Friday, October 31, 2008

The Art of Jackie Morris



Jackie Morris wrote to us a little while back about "We Are All Born Free," and it seems that one of the best treats we could offer, right now, is a peek at her art: click here for the website, here for the delectable "We Three, Ginger Cats Tales" blog. It's also clear that the legend of The Snow Leopard is haunting; one can simply take a look at the illustration, below, to see the shimmering magic that brings Jackie's work to life. Exquisite.


There's a lovely bit here that's a special early-winter treat: take a look at Jackie's incredible work at "The Very Cold Exhibition in Walcot Chapel." Seldom has sumptuous art, elegant architecture, and an amazingly beautiful blond (in a striped stockings and a pink coat!) melded so sweetly together.

As if all these goodies weren't enough, there's even a blog about a work in progress...Starlight, Starbright...which gives us a glimpse into the creation of a marvelous new book...I adore the pencil sketches, the paintings, the updates, the window upon the work. Can't wait to see the finished product. 

Jackie, thank you. It is a joy to share your gorgeous work. 


PROTECTtheHUMAN.COM


Click here to see the charming bit that will run, in Britain, before High School Musical 3; a brilliant bit of publicity, yes, for a book?  And, as noted earlier on art.books.children, the book happens to be about the most important of all causes: freedom. For all. What better thing to teach children?

Those Brits: what genius. Now, why didn't we think of this on our side of the pond? Wouldn't it be nice if books...especially important, beautiful, worthwhile books...were advertised at the movies? A bit of intellectual yumminess with your side o' popcorn and milk duds.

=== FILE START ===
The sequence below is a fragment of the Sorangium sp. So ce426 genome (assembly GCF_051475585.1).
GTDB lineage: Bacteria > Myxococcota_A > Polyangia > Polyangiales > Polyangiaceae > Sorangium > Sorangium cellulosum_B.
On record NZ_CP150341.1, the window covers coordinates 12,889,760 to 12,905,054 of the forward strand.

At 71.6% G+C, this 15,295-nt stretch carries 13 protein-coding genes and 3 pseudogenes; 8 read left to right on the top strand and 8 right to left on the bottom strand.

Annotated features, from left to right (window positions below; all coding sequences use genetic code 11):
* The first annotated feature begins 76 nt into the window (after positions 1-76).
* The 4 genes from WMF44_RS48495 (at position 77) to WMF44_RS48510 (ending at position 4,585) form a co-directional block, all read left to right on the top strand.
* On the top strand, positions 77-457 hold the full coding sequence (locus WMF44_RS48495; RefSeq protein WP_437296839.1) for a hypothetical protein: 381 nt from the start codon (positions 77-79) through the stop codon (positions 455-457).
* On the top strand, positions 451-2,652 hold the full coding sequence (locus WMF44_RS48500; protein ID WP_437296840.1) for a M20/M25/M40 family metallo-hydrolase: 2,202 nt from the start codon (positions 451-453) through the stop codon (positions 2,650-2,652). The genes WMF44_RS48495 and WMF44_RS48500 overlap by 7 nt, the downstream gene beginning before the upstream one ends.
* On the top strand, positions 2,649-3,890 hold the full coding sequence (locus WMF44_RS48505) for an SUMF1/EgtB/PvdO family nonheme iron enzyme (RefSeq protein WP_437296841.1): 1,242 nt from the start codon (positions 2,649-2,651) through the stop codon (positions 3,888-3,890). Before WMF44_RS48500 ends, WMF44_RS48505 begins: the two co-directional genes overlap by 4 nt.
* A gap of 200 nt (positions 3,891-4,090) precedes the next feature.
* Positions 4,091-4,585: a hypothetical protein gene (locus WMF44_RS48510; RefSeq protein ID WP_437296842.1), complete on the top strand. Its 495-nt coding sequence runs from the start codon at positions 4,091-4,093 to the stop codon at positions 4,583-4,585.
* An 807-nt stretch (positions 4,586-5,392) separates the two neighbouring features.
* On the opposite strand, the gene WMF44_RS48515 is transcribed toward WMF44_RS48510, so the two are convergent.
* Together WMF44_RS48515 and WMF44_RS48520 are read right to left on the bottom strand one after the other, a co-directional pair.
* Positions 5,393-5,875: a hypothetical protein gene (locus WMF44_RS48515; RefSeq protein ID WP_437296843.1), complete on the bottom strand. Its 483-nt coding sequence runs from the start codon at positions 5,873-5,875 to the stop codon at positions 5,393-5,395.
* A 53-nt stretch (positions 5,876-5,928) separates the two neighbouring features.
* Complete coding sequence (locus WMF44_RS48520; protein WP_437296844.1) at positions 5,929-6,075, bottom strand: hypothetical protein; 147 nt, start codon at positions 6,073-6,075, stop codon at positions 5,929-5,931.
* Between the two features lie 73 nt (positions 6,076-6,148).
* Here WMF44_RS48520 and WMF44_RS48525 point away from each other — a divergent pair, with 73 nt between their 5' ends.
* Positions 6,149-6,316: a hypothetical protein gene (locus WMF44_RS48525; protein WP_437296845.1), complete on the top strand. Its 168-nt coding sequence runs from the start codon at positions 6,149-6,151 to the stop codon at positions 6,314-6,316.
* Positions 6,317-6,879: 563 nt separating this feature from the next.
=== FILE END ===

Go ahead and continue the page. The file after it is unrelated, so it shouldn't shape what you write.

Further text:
Brain candy, for your viewing pleasure.



Cover illustration, above, by the remarkable Peter Sis. 

At the top: a delightful, and not at all dastardly, dragon
by the magnificent Chris Riddle.

Many thanks to the splendid artist Marcia Williams
 for the nifty image of the book.



Wild Things 101: Spook U.


Joanna Goddard's Cup of Jo is 
just the most delightful pick-me-up...
see the eminently huggable 
(and not beastly at all) Wild Thing 
that's just begging for a kiss.
Ms. Goddard is pretty much 
in a class of her own, and it's 
top-flight.

Speaking of top-flight: 
don't miss Hollister Hovey's splendid 
moments...HHH, you are something else. 
The snazziest blog on the web, methinks...

Why, if I were a publisher, 
Ms. Hovey would have
at least three book 
deals in the works.
This woman is beyond brilliant. 
Spend your halloween coffee break 
on her blog, and you will see the light.


 I wish you all a happy, safe, and snicker-ful holiday. 
Then, back to the jicama and celery tomorrow, yes?

Speaking of puppets and beasties...
the Rothenburg Doll Museum is home to this
delightful set, above....themselves a little spooky, somehow...

toodle-oo!



Tuesday, October 28, 2008

John Green at Kepler's.

Kepler's, in Menlo Park, snuggles right up to one of the most wonderful coffee places on earth: Cafe Borrone. This particularly heavenly combo of java & books = a terrific place to get lots of good vittles and nifty info...when I was there several weeks ago, a lovely woman who works in the YA section told me about the following...so...

What excuse do you have not to come grab a quick cup of joe and listen to the brilliant John Green (An Abundance of Katherines, Looking for Alaska) on Wednesday @ 7? Okay, if you live in Nebraska or something, alright...but if you are anywheres near Borrone and Kepler's, come on over!

Here's his website

Here's the info: 
John Green
Paper Towns
Wednesday October 29, 2008 7:00 p.m.

The Kepler's website, with directions and all that...here. (Their specific goodies on Green, here.)